David LaPell writes [via [Ammoland.com]: I recently had a discussion with a gun owner about the availability and cost of ammunition. Only a couple of years ago, it was scarce and expensive — when you could find it. Did he think the availability of conventional ammunition could ever get bad again? He laughed . . .
With Donald Trump in office, gun control laws at the federal level were likely to be impossible. Besides, there was plenty of ammo out there. So what was there to worry about and why bother with ammunition hoarding?
So is ammunition hoarding crisis over? Have we nothing to fear, or are we just lulling ourselves into a false sense of security?
The History We Should Learn From?
Up until the last year or so, the availability of ammunition in many places was scarce, especially for popular calibers like .22 Long Rifle and .22 Magnum. The cost skyrocketed — to put it mildly.
I remember seeing a single fifty round box of Federal .22 Long Rifle ammunition with a price tag of $22 on it. I recall the owner of another shop taking five hundred round bricks of .22 LR, splitting them up and putting a hundred rounds in a Ziplock bag and asking $15 for each bag.
There was a lot of hoarding going on, and a lot of price gouging. There were stories, some true, of big box store employees hiding ammo for their friends, while many people tried to hunt down what they could just to have on hand.
We now seem to be in a time of ammunition plenty. Even here in New York, I can get as much .22 LR ammo and other caliber ammunition for reasonable prices.
You can find .22 Magnum ammunition again when a little more than a year and a half ago, I didn’t see a box of it on a shelf anywhere for over six months.
No one is rushing out to line up at the local big box store waiting to see when the truck delivers the ammunition so they can get their three boxes. But we should be very mindful that those times can very quickly come back again.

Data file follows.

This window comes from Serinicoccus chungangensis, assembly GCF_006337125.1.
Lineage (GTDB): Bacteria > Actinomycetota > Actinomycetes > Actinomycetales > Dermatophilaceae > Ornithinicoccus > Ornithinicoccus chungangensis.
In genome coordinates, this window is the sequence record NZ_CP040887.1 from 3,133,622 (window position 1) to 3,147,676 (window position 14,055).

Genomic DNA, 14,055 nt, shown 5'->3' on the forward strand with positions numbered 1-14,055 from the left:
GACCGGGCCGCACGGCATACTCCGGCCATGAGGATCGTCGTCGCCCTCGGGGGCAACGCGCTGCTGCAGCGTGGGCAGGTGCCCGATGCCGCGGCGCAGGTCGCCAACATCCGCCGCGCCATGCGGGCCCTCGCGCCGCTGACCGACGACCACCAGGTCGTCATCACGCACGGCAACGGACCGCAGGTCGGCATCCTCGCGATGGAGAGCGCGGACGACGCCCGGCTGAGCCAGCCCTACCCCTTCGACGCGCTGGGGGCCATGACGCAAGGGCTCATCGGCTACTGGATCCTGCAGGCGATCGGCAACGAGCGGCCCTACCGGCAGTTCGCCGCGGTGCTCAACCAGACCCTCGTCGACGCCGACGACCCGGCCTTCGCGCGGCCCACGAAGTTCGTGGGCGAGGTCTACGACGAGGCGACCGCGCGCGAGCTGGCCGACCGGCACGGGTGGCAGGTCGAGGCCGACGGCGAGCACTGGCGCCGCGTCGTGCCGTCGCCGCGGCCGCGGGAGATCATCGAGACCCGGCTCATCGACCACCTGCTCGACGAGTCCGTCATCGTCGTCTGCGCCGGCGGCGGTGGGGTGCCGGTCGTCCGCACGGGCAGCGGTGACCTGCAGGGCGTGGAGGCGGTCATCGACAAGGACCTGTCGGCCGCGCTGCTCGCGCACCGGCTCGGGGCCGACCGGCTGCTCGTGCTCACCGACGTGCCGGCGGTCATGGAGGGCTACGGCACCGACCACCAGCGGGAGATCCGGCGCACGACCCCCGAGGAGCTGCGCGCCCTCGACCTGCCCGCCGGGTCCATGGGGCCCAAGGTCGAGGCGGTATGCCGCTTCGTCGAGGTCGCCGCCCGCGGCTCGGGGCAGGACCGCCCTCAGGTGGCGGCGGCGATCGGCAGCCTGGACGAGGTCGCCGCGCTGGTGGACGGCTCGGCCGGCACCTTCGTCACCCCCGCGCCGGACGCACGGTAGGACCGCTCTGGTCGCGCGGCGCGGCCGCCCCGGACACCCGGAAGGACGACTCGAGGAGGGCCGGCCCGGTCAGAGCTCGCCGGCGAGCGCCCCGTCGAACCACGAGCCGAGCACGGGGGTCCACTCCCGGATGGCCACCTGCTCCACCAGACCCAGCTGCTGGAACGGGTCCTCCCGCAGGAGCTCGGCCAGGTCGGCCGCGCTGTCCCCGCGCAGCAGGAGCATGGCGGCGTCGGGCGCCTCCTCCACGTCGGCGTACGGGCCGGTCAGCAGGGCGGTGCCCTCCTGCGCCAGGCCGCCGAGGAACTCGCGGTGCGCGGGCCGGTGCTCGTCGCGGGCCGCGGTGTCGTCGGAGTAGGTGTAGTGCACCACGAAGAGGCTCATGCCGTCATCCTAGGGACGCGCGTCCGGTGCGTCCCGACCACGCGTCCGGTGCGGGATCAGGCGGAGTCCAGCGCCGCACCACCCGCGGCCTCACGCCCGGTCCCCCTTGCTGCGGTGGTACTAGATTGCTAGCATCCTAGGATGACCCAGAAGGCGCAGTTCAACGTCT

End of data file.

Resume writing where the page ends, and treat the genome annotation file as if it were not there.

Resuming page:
To Horde or Not to Hoard?
While “hoard” may seem like a mean, selfish word, gun owners shouldn’t wait to a political or physical disaster to buy “spare” ammunition.
I don’t mean gun owners should run out and grab every box of ammo they can afford and/or carry. Panic buying is part of what got us into the mess of high prices and no ammunition in the first place, and there’s only so much ammunition you can store/use/sell.
But a sensible gun owner should always have plenty of “extra” ammo on hand.
If you have a .22 Long Rifle, I can’t tell you how much stored ammunition you should have at all times. That depends on how much you and your family shoot and your idea of how long any future ammo-buying difficulty might last.
I would indeed have more than a couple of hundred rounds stored-up. The same goes for .22 Magnum. 9mm? .45? That too. And certainly I’d keep a thousand of so cartridges of any less mainstream caliber your firearms require.
How hard is it to build up a supply? Not hard at all. When you go to the gun shop and you have a few extra dollars in your pocket, grab a box of ammo while you’re there.
Paying a few dollars here and now is better than paying three or four times that much if you really need it and there are ten guys after the same box. It is like investing in your IRA, a little at at time pays off big.
The Next Ammo Shortage Could be Worse
What at one time might have been far-fetched, is now becoming more like a probability that, eventually, somewhere at some time in this country, there will be another ammunition shortage. And it could be sooner than you think.
In a couple of years we may well endure another change in power in Washington, swinging, perhaps wildly, to the anti-gun rights left. They already have ammo in their legislative sights.
Consider the new ammo buying laws in California, where it’s no longer legal to have ammo delivered to your door, where residents will soon have to have a background check for each and every ammunition purchase.
It could be a sign of things to come. Especially if you live in New York, where the same provisions lie (temporarily?) dormant in the SAFE Act.
The new terms and conditions will drive up the price of ammo. And create the possibility of limiting ammunition purchases. Choke the supply, increase the demand (by choking the supply), and prices go soaring. Again. Only worse.
You make an emergency kit with food and water stored in case of a disaster. You [should] put snow tires on your car when winter comes. You put smoke detectors in your house in case of a fire. Why wouldn’t you at least keep some ammunition aside?
You don’t wait until you’re in an emergency before you secure the means to deal with it. I say ammunition hoarding is a good thing and I plan to keep stocking up. You?
David LaPell has been a Corrections Officer with the local Sheriff’s Department for thirteen years. A collector of antique and vintage firearms for over twenty years and an avid hunter. David has been writing articles about firearms, hunting and western history for ten years. In addition to having a passion for vintage guns, he is also a fan of old trucks and has written articles on those as well.